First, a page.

Sometimes I wonder about Curt Weldon, the Republican congressman who represents Delaware County’s Seventh District.
Sometimes Weldon is serious. Sometimes he’s substantive. Sometimes he’s a bit wacky.
Those aren’t my words. Those are the words of the Unification Church, which sponsored the 2004 event at the Dirksen Senate Office Building.
Weldon, at first, denied he was present. Later, when a videotape was produced showing him there, he said he had left before the Rev. Moon was, well, deified.
My name is Rev. Moon, but you can call me God.
Now, that’s wacky.
Weldon went to Congress 20 years ago as a wunderkind, tapped by Delco’s Republican machine as an ideal candidate to defeat U.S. Rep. Bob Edgar, a liberal Democrat whom the Republican hierarchy hated. Make that hated and despised and loathed.
Weldon came close in 1984, losing to Edgar by a handful of votes. In 1986, Edgar quit the seat to run for U.S. Senate, clearing the way for Weldon, a former high school teacher and Marcus Hook mayor, to go to Washington.
The fireman’s friend
Weldon’s stated goal, upon arriving at the Capitol, was to represent the interests of volunteer fire companies and to help Boeing Vertol, the local defense contractor that is a big employer in the district. In other words, he would be a district man.
Since then, Weldon has expanded his horizons to include Eastern Europe, Russia, Libya, North Korea, and America’s intelligence community.
At times, he acts less like a congressman and more like a shadow secretary of state or head of the CIA.
Among Weldon’s notable forays into the world of spies is the Able Danger speech he made on the House floor last year.
In that speech, Weldon asserted that a secret intelligence program called Able Danger had fingered three of the 9/11 hijackers before the deed, but that the government failed to act on the information – thus losing a chance to prevent the attacks.
As my colleagues Chris Mondics and Steve Goldstein reported in these pages last week, no credible evidence has been found to verify Weldon’s Able Danger theory.
This has not dissuaded the congressman. In fact, just the other week, he said he had information from a reliable source that Osama bin Laden had died in Iran.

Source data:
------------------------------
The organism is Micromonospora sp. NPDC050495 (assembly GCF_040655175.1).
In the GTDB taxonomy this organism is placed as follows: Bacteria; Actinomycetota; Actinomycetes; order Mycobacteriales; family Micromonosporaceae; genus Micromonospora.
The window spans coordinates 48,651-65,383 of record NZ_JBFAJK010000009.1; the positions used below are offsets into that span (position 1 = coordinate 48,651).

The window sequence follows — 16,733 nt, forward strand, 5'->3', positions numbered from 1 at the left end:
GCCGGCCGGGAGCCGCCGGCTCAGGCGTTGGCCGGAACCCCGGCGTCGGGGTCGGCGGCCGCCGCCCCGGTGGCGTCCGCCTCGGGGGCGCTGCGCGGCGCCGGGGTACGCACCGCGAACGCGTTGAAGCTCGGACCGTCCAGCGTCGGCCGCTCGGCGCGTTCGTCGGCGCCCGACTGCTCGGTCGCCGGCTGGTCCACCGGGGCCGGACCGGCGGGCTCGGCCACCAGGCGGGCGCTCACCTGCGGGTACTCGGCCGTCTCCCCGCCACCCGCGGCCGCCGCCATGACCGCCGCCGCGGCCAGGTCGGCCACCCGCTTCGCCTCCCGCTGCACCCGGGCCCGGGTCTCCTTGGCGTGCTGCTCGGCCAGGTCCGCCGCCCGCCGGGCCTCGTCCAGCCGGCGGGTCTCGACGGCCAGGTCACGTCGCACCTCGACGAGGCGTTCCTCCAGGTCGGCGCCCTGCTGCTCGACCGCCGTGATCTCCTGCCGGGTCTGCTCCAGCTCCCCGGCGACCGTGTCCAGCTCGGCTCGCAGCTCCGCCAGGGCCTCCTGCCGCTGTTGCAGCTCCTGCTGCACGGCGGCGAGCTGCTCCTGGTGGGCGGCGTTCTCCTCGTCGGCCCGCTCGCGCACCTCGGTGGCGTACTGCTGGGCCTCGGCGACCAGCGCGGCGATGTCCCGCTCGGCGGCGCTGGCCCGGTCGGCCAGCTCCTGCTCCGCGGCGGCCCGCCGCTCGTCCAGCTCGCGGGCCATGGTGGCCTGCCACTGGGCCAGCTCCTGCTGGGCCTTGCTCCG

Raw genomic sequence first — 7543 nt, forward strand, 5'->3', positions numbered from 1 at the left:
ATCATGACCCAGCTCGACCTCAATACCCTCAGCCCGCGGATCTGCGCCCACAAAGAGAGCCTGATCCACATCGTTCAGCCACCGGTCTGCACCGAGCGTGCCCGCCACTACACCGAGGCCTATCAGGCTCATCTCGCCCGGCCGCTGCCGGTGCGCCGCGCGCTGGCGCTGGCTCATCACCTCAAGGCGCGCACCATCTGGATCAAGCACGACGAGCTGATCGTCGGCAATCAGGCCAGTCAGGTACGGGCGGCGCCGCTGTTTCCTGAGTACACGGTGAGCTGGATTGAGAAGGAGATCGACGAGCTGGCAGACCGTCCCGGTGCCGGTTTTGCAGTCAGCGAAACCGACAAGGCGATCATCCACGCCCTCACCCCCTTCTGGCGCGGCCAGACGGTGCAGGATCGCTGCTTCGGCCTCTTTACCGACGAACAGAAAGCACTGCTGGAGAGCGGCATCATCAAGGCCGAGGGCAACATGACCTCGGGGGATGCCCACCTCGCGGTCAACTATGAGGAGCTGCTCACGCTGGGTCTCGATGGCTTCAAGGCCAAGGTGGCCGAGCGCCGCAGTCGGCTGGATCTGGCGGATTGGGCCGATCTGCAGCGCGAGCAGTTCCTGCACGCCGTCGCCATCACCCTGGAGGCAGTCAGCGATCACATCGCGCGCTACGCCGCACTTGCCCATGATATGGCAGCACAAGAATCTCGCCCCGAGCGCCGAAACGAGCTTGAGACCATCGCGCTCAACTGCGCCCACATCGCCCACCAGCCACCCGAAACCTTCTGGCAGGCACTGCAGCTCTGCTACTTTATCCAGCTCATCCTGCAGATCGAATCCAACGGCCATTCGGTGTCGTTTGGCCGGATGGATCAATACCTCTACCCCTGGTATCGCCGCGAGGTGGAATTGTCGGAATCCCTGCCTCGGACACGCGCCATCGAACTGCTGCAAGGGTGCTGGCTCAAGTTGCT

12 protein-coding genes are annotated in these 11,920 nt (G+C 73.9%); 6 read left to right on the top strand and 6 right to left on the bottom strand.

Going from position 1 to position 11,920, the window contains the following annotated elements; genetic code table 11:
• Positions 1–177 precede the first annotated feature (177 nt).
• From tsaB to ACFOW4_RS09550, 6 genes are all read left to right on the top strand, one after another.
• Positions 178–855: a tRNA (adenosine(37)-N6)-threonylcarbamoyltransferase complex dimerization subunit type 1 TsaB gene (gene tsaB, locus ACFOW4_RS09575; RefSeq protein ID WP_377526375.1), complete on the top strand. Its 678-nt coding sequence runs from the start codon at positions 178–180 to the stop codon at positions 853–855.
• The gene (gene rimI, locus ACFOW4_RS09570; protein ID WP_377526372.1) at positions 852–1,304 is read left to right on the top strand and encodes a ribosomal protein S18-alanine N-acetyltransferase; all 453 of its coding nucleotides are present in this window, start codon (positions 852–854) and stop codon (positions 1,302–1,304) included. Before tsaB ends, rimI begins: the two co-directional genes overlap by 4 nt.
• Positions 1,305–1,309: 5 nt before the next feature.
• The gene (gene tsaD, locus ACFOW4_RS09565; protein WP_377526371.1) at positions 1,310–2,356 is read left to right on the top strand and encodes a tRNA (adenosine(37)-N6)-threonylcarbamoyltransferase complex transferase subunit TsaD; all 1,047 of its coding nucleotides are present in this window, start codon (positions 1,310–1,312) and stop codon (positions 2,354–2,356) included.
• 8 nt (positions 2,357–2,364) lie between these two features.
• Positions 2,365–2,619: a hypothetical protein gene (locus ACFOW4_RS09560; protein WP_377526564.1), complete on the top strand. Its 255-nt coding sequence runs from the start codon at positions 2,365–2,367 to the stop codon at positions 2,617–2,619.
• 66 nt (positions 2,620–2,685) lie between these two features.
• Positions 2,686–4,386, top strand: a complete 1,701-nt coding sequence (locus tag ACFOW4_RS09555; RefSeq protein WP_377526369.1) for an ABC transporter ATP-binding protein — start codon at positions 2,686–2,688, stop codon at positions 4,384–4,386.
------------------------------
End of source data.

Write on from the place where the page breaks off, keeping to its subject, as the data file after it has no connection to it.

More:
And so it goes.
Weldon has never been called on these activities in his home district because his seat has been secure and his opponents weak.
That has changed.
This year, Weldon is facing a Democratic opponent with a five-star resume. Joe Sestak Jr. is a Delco native and a graduate of Cardinal O’Hara High School, the U.S. Naval Academy, and Harvard University, where he got his master’s and Ph.D.
He was a career Navy man, retiring early this year with the rank of vice admiral. During his stint, he worked as a top official in the Pentagon and the White House.
He is smart, articulate, and primed to take a serious lunge at Weldon.
His basic message: It’s all well and good to be a globe-trotting congressman, but what about the folks at home?
As Sestak told me: “I understand his interest in Bosnia and Russia and North Korea and Libya, but Curt Weldon has to remember that national security begins at home. It comes from giving our people access to health care and education and economic prosperity.”
Sestak, 54, comes along at an interesting time in the ‘burbs, with voters drifting from Republican to Democratic, at least at the top of the ticket.
Now, Sestak is seeing whether that Democratic trend can trickle down to the congressional level.
It’s hard to beat incumbents, but if I were Weldon, this year, I’d show up less in Moscow and more in Marcus Hook.